Steve:  My hat's off to you. If you have answered this, I'll just read the transcript. But have you had discussions with the litigation companies that specialize in recovering intellectual property claims and/or ‑ what I'm trying to get at is some kind of idea of how much you're willing to spend on your own before you farm it out to one of these outfits that will take on the legal burden and the 10‑year fight should Qualcomm decide to go that way?

Jeffrey:  Sure. We touched on some of that. I can give a little color on that. We've spoken with a number of very, very highly experienced people in this industry, including people who have successfully achieved significant awards for companies of very significant dollars. How we fund this is literally kind of up to us at this point because the patent portfolio is so strong; this infringement is so clear. So, we have everything available to us, Steve, from a full contingency situation, which we could do if we want to share a certain percentage of the award with a firm or multiple firms, all the way to funding it ourselves.

We're going to make that decision as we kind of go through this process here in the coming weeks and month or two. Some of it will be determined by the response that we see. Some of it may be determined by the various different offers that are put out there from people we're speaking to who want to participate in this.

I can just tell you that the response I've gotten thus far from the experts that I've spoken to is they're very, very impressed with this patent portfolio and the fact that the lead innovator, the team, the people who... this is a very cohesive company here. A lot of people here have worked together for a long time. That's a real advantage, OK? Our memories on things are pretty clear, and our understanding of our IP is very crisp.

So, we've got everything available to us that we could possibly hope for. I think we're in very good position there. I'm not quite ready to declare exactly how we're going to do this yet. But we will in the coming weeks and few months. You'll hear more about that.

Steve:  OK, and have we lost to Qualcomm based on the features that we're claiming in part any of these initial orders, any of our major marketing efforts?

Jeffrey:  Oh, you're saying have we lost to Qualcomm on our d2p, our transmit technology chips, that we're working with now? Have we lost anything...?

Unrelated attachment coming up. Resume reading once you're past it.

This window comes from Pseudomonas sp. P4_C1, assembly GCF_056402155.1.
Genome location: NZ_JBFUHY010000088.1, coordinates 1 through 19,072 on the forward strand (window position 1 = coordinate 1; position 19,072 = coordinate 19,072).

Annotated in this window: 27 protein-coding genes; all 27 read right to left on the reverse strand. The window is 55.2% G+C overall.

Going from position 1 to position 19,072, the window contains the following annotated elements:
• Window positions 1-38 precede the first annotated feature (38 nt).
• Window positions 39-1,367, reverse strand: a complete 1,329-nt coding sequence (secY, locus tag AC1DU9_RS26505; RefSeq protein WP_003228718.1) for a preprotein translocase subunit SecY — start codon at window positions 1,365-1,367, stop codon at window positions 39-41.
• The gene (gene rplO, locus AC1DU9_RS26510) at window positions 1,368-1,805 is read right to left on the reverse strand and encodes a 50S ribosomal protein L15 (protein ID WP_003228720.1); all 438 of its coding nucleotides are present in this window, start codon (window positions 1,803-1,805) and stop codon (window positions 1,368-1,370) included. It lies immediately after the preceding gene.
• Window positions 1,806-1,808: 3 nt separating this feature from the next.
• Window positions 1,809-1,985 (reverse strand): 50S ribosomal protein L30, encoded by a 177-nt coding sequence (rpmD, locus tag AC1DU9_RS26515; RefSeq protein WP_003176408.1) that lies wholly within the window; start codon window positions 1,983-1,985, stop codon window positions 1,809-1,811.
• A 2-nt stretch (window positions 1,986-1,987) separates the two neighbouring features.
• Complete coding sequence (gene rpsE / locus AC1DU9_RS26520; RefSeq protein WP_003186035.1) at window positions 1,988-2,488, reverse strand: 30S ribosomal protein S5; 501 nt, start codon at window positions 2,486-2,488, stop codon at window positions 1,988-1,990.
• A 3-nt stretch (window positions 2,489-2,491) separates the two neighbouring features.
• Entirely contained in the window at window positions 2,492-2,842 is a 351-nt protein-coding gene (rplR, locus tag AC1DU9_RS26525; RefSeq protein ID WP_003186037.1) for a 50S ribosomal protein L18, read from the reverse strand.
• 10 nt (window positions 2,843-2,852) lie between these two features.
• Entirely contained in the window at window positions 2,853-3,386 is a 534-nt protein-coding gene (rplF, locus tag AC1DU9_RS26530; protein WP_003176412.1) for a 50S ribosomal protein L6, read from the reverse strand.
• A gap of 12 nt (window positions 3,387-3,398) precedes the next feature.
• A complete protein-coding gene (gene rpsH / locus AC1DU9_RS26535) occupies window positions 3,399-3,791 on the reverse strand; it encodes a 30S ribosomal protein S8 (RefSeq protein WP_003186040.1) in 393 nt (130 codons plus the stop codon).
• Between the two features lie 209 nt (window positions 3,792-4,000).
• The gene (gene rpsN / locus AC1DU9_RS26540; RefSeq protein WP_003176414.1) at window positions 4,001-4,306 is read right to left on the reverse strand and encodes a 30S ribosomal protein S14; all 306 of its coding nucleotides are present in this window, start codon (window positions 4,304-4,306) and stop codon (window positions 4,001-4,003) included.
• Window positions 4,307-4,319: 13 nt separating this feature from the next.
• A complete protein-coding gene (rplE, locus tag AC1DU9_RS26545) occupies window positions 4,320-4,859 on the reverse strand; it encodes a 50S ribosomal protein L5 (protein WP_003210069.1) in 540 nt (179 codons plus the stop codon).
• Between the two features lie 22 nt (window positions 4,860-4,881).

Steve:  Yeah. In other words, has there been immediate damage from their incorporating some of our IP? Have we lost to Qualcomm some of these major efforts that we've been engaged in?

Jeffrey:  Let me just say it like this for now. Look, companies believe that they can use the technology without paying for it. It certainly makes the sales effort a whole lot more difficult and lengthy, OK? Whether that's been a factor here in this specific situation is certainly going to become better understood as this case unfolds. I said earlier in the call, from a different question, that I believe that now that we can discuss this openly with some of the companies we're working with that this could actually help accelerate some things, OK? But whether they've actually created some damage because this is the technology that's being used, and they're not paying for it, and therefore it's harmed us with others, let's let those facts come out as the case unfolds.

Steve:  Thank you.

Jeffrey:  Yeah, thank you.

Shannon:  Thank you. We have no further questions in the queue at this time. I'd like to turn the conference back to Mr. Parker for any closing remarks.

Jeffrey:  Well, folks, thanks for joining the call this morning. We are going to keep you updated in this as the case moves along and keep you highly apprised. We thank so many of you for the many years of support; that you've been here for us. We're going to do what's the absolute right thing to make sure that Qualcomm and anybody else who we may find infringing this technology is going to pay for its use. It's not fair that you have funded hundreds of millions of dollars' worth of research, and that a company the size of Qualcomm should just get to use it for free. It's not the way it works.

So, thank you for your support, and we'll keep you updated. Have a good day. Bye‑bye.

Shannon:  Let us please leave the conference. If you wish to access archived audio cast replay of this call, you may do so by visiting the company's website at www.parkervision.com. Thank you.

Transcription by CastingWords